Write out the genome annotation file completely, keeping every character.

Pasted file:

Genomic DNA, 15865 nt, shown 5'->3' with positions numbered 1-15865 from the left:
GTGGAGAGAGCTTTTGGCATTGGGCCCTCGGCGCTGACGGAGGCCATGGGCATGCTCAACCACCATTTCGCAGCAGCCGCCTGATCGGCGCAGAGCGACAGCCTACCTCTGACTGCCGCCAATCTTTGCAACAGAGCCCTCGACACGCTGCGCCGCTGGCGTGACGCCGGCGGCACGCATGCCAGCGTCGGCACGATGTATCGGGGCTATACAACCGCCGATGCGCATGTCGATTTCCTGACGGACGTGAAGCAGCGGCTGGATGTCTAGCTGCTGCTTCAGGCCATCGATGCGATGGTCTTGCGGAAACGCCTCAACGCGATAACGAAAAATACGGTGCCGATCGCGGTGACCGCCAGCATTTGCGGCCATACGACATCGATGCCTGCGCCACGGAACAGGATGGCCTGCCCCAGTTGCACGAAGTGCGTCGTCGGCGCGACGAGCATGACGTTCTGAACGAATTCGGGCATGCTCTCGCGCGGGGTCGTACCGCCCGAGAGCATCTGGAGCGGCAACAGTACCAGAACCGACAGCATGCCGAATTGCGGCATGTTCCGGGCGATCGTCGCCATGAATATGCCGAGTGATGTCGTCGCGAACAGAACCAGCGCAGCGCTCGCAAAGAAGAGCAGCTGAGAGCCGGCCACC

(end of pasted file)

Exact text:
Genomic DNA, 15865 nt, shown 5'->3' with positions numbered 1-15865 from the left:
GTGGAGAGAGCTTTTGGCATTGGGCCCTCGGCGCTGACGGAGGCCATGGGCATGCTCAACCACCATTTCGCAGCAGCCGCCTGATCGGCGCAGAGCGACAGCCTACCTCTGACTGCCGCCAATCTTTGCAACAGAGCCCTCGACACGCTGCGCCGCTGGCGTGACGCCGGCGGCACGCATGCCAGCGTCGGCACGATGTATCGGGGCTATACAACCGCCGATGCGCATGTCGATTTCCTGACGGACGTGAAGCAGCGGCTGGATGTCTAGCTGCTGCTTCAGGCCATCGATGCGATGGTCTTGCGGAAACGCCTCAACGCGATAACGAAAAATACGGTGCCGATCGCGGTGACCGCCAGCATTTGCGGCCATACGACATCGATGCCTGCGCCACGGAACAGGATGGCCTGCCCCAGTTGCACGAAGTGCGTCGTCGGCGCGACGAGCATGACGTTCTGAACGAATTCGGGCATGCTCTCGCGCGGGGTCGTACCGCCCGAGAGCATCTGGAGCGGCAACAGTACCAGAACCGACAGCATGCCGAATTGCGGCATGTTCCGGGCGATCGTCGCCATGAATATGCCGAGTGATGTCGTCGCGAACAGAACCAGCGCAGCGCTCGCAAAGAAGAGCAGCTGAGAGCCGGCCACC